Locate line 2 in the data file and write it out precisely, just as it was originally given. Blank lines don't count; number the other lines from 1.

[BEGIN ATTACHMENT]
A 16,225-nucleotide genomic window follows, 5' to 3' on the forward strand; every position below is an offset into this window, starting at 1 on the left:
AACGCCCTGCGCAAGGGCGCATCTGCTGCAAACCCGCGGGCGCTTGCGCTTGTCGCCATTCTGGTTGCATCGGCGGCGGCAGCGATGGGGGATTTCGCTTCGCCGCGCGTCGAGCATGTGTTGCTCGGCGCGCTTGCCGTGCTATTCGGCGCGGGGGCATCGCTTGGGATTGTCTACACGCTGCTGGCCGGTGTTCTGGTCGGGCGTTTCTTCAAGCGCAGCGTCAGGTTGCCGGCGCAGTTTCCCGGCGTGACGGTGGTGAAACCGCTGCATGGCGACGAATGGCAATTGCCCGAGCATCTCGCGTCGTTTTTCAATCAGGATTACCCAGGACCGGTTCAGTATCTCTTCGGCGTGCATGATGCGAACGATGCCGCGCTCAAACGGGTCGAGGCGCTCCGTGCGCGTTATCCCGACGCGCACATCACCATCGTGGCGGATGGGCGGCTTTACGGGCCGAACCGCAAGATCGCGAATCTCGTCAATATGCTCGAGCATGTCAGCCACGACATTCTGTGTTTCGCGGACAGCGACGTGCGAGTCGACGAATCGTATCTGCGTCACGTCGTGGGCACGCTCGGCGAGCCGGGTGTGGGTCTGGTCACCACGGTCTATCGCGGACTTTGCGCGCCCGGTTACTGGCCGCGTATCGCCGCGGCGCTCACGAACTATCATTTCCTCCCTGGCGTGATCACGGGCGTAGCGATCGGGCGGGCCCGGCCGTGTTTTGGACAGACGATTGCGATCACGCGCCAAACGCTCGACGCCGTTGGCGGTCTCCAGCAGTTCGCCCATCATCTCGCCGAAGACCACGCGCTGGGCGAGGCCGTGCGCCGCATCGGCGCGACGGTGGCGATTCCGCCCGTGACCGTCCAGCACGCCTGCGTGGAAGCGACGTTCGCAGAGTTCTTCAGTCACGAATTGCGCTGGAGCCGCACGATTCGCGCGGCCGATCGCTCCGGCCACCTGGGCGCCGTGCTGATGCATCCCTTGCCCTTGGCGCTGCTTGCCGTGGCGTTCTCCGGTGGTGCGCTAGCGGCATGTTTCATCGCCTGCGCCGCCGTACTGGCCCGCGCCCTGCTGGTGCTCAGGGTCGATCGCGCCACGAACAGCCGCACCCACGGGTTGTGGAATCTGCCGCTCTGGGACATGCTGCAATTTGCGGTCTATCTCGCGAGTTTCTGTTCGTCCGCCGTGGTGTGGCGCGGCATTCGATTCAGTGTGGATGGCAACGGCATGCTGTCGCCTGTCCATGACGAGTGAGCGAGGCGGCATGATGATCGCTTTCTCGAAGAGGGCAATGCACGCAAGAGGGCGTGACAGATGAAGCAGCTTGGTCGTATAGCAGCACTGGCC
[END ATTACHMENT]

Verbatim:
AACGCCCTGCGCAAGGGCGCATCTGCTGCAAACCCGCGGGCGCTTGCGCTTGTCGCCATTCTGGTTGCATCGGCGGCGGCAGCGATGGGGGATTTCGCTTCGCCGCGCGTCGAGCATGTGTTGCTCGGCGCGCTTGCCGTGCTATTCGGCGCGGGGGCATCGCTTGGGATTGTCTACACGCTGCTGGCCGGTGTTCTGGTCGGGCGTTTCTTCAAGCGCAGCGTCAGGTTGCCGGCGCAGTTTCCCGGCGTGACGGTGGTGAAACCGCTGCATGGCGACGAATGGCAATTGCCCGAGCATCTCGCGTCGTTTTTCAATCAGGATTACCCAGGACCGGTTCAGTATCTCTTCGGCGTGCATGATGCGAACGATGCCGCGCTCAAACGGGTCGAGGCGCTCCGTGCGCGTTATCCCGACGCGCACATCACCATCGTGGCGGATGGGCGGCTTTACGGGCCGAACCGCAAGATCGCGAATCTCGTCAATATGCTCGAGCATGTCAGCCACGACATTCTGTGTTTCGCGGACAGCGACGTGCGAGTCGACGAATCGTATCTGCGTCACGTCGTGGGCACGCTCGGCGAGCCGGGTGTGGGTCTGGTCACCACGGTCTATCGCGGACTTTGCGCGCCCGGTTACTGGCCGCGTATCGCCGCGGCGCTCACGAACTATCATTTCCTCCCTGGCGTGATCACGGGCGTAGCGATCGGGCGGGCCCGGCCGTGTTTTGGACAGACGATTGCGATCACGCGCCAAACGCTCGACGCCGTTGGCGGTCTCCAGCAGTTCGCCCATCATCTCGCCGAAGACCACGCGCTGGGCGAGGCCGTGCGCCGCATCGGCGCGACGGTGGCGATTCCGCCCGTGACCGTCCAGCACGCCTGCGTGGAAGCGACGTTCGCAGAGTTCTTCAGTCACGAATTGCGCTGGAGCCGCACGATTCGCGCGGCCGATCGCTCCGGCCACCTGGGCGCCGTGCTGATGCATCCCTTGCCCTTGGCGCTGCTTGCCGTGGCGTTCTCCGGTGGTGCGCTAGCGGCATGTTTCATCGCCTGCGCCGCCGTACTGGCCCGCGCCCTGCTGGTGCTCAGGGTCGATCGCGCCACGAACAGCCGCACCCACGGGTTGTGGAATCTGCCGCTCTGGGACATGCTGCAATTTGCGGTCTATCTCGCGAGTTTCTGTTCGTCCGCCGTGGTGTGGCGCGGCATTCGATTCAGTGTGGATGGCAACGGCATGCTGTCGCCTGTCCATGACGAGTGAGCGAGGCGGCATGATGATCGCTTTCTCGAAGAGGGCAATGCACGCAAGAGGGCGTGACAGATGAAGCAGCTTGGTCGTATAGCAGCACTGGCC